The Black Lives Matter movement started in 2013 as a response to the death of 17-year-old Trayvon Martin and the acquittal of his killer, George Zimmerman. What started out as a hashtag on a social networking site quickly grew into a large offline grassroots movement, with no formal hierarchy and with decentralized chapters spread across the United States. By using social media platforms such as Twitter, local BLM chapters can respond to the incessant violence against Black people and can contenst Black stereotypes appearing in the news media. This paper is about how the media frame and represent Black people, and how the BLM movement represents itself. There is exigency for this study because few academic studies explain how the Black Lives Matter movement's social media use challenges negative stereotypes about Black people (Langford & Speight, 2015). To address these gaps in the literature, this paper demonstrates how the Chicago, Los Angeles, and Mineeapolis BLM chapters' Twitter pages constitute a discursive structure that could potentially counter the prevelant Black criminality stereotype perpetuated by mainstream media narratives. My study demonstrates how the BLM movement's use of Twitter constitutes a discursive structure. In this study, I analyzed tweets appearing in these three chapters' Twitter accounts during the month of December 2015, the month the Black Xmas protest occured. I followed van Dijk (2001) and Shirazi's (2013) approaches to critical discourse analysis to understand how the chapters' use of Twitter constitutes a discursive structure. These two approaches allow me to study "the way social power abuse, dominance, and inequality are enacted, reproduced, and resisted by text and talk in the social and political context"(van Dijk, 2001, p. 352) on social media. I find that these chapters represented the movement and its supporters in a manner that challenges the Black criminality stereotype. Through its use of social media, the Black Lives Matter movement has helped deconstruct stereotypes and challenged media hegemony. With this study, I aim to bring about social change by understanding how the movement's use of Twitter constitutes a discursive structure, which represents Black people in a new way, and by doing so to affirm that Black lives matter in a world in which it seems they do not.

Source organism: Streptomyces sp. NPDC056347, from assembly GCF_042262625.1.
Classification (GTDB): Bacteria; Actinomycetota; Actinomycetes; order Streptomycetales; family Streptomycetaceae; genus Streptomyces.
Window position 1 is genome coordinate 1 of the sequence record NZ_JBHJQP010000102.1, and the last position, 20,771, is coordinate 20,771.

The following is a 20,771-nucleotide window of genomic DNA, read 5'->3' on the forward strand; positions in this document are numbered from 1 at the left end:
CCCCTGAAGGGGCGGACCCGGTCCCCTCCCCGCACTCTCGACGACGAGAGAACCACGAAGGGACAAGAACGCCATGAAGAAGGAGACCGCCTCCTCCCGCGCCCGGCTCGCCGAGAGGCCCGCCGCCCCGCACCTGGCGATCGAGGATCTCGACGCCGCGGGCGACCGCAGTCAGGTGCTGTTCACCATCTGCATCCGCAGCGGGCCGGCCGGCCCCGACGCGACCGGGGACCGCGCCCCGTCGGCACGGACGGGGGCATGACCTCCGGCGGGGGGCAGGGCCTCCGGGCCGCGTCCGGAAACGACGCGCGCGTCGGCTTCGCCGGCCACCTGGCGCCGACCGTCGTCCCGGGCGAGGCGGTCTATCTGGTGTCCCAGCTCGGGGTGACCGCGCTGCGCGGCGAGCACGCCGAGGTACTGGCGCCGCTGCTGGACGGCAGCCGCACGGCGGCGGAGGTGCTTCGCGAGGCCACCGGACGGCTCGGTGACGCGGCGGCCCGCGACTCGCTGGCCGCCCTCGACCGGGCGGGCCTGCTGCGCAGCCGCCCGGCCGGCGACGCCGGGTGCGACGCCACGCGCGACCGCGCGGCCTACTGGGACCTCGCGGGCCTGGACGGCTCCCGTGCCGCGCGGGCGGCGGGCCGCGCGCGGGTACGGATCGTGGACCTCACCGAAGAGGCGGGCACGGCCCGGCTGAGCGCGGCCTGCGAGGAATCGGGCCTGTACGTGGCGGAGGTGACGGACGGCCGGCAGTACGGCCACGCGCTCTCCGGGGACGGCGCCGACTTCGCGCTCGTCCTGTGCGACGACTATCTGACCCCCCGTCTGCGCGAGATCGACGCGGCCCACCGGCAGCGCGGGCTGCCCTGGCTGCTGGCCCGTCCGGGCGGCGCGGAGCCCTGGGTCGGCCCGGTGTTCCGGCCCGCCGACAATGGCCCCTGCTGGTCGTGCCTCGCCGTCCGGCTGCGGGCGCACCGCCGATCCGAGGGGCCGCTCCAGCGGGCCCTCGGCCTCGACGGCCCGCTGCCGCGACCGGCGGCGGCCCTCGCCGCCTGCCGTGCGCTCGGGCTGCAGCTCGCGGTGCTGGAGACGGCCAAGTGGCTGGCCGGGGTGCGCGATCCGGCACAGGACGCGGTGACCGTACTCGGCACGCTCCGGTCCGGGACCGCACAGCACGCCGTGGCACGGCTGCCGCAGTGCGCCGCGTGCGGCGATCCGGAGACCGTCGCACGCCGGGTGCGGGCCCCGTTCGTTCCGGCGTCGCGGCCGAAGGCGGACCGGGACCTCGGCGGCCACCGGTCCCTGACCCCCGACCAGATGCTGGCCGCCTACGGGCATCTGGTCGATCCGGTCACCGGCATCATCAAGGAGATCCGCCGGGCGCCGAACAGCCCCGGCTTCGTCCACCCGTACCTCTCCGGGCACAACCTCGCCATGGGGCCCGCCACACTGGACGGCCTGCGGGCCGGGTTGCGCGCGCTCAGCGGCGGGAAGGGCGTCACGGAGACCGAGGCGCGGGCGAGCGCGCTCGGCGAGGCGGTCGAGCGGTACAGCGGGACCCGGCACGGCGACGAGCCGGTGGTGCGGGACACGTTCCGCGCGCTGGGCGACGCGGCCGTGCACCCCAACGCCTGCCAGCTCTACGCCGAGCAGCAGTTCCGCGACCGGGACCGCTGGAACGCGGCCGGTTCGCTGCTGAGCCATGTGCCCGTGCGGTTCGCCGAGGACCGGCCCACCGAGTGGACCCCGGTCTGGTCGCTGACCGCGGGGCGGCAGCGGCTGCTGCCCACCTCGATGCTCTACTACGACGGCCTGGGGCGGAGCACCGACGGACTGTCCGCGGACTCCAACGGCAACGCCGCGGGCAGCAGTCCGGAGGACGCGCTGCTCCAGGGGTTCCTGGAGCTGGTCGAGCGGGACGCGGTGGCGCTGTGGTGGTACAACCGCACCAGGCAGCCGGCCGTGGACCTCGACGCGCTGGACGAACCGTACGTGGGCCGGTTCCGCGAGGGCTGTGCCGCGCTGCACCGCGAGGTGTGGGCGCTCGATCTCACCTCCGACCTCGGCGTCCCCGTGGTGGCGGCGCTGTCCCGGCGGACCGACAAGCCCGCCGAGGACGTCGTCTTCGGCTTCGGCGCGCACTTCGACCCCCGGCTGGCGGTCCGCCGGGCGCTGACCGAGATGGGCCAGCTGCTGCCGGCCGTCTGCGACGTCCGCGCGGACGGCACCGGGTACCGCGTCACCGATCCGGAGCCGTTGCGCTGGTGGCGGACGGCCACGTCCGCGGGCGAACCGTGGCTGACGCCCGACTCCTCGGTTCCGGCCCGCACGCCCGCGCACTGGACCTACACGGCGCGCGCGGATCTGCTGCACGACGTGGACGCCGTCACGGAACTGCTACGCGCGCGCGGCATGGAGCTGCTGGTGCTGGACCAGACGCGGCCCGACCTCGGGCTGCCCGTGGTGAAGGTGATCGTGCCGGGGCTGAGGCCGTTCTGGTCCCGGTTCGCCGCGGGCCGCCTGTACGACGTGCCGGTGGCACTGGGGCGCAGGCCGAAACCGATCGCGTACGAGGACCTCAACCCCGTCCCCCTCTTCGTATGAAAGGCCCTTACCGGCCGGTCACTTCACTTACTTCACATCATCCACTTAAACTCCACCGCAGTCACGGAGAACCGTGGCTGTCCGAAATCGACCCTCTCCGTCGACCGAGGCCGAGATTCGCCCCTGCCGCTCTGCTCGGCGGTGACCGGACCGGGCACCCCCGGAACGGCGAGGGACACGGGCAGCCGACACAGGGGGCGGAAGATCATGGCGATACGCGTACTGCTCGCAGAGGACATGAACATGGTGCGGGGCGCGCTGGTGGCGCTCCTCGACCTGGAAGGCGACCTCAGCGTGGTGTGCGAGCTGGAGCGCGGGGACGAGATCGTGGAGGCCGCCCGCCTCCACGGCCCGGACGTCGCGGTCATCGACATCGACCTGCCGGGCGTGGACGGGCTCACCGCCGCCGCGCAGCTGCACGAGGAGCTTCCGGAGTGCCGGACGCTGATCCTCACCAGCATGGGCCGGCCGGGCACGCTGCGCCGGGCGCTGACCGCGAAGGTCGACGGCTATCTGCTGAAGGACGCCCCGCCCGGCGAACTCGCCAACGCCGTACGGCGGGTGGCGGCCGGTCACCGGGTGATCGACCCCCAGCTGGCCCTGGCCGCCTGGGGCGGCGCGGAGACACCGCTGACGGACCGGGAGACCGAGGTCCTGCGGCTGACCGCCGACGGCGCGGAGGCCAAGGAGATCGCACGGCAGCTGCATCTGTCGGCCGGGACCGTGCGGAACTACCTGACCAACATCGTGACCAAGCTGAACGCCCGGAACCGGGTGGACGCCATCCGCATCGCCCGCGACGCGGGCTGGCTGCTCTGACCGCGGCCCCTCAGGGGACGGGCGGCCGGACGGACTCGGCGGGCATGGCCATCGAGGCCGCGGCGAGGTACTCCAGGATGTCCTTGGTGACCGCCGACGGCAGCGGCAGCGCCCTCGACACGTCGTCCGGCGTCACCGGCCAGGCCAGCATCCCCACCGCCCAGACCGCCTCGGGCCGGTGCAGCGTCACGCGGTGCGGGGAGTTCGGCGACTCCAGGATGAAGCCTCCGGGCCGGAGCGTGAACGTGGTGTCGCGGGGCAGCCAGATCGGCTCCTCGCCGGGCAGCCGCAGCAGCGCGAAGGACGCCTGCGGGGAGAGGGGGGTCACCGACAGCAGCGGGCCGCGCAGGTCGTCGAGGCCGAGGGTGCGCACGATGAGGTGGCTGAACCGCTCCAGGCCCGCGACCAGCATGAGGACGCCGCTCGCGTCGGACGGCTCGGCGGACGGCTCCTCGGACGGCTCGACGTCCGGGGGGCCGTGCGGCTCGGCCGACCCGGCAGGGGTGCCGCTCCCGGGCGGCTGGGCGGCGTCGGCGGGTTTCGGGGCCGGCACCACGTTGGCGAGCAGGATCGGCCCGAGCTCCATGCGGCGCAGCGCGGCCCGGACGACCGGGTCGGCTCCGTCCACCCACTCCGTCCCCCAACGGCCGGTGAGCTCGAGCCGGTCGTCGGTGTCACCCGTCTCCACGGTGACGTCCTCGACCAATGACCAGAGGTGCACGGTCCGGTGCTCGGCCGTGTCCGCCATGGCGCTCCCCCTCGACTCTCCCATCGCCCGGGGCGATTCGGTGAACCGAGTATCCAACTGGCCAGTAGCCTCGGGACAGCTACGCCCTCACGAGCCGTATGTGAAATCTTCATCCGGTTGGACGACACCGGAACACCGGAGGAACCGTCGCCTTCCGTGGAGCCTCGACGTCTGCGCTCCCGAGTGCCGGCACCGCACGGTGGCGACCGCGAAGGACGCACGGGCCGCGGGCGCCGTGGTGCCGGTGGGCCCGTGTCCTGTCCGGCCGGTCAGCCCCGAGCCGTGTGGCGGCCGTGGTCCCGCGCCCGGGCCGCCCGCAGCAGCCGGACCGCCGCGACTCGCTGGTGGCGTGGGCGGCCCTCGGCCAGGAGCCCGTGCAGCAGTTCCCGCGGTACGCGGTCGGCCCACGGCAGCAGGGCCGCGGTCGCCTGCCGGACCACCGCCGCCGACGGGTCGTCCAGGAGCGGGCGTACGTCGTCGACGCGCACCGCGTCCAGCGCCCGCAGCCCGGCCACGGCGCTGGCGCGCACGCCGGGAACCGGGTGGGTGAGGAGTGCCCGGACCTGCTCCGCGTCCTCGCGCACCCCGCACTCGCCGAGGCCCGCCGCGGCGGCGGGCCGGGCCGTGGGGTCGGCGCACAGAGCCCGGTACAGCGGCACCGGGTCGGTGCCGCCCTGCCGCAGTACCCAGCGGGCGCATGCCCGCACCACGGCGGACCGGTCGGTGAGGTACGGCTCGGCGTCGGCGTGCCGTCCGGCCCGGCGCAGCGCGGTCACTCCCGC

Library of Congress Subject Headings

Dissertations (MA) -- Communication; Black lives matter movement; Social media -- Political aspects; Protest movements -- 21st century

Date of Award


School Affiliation

Seaver College



Degree Type


Degree Name


Faculty Advisor

Satchel, Roslyn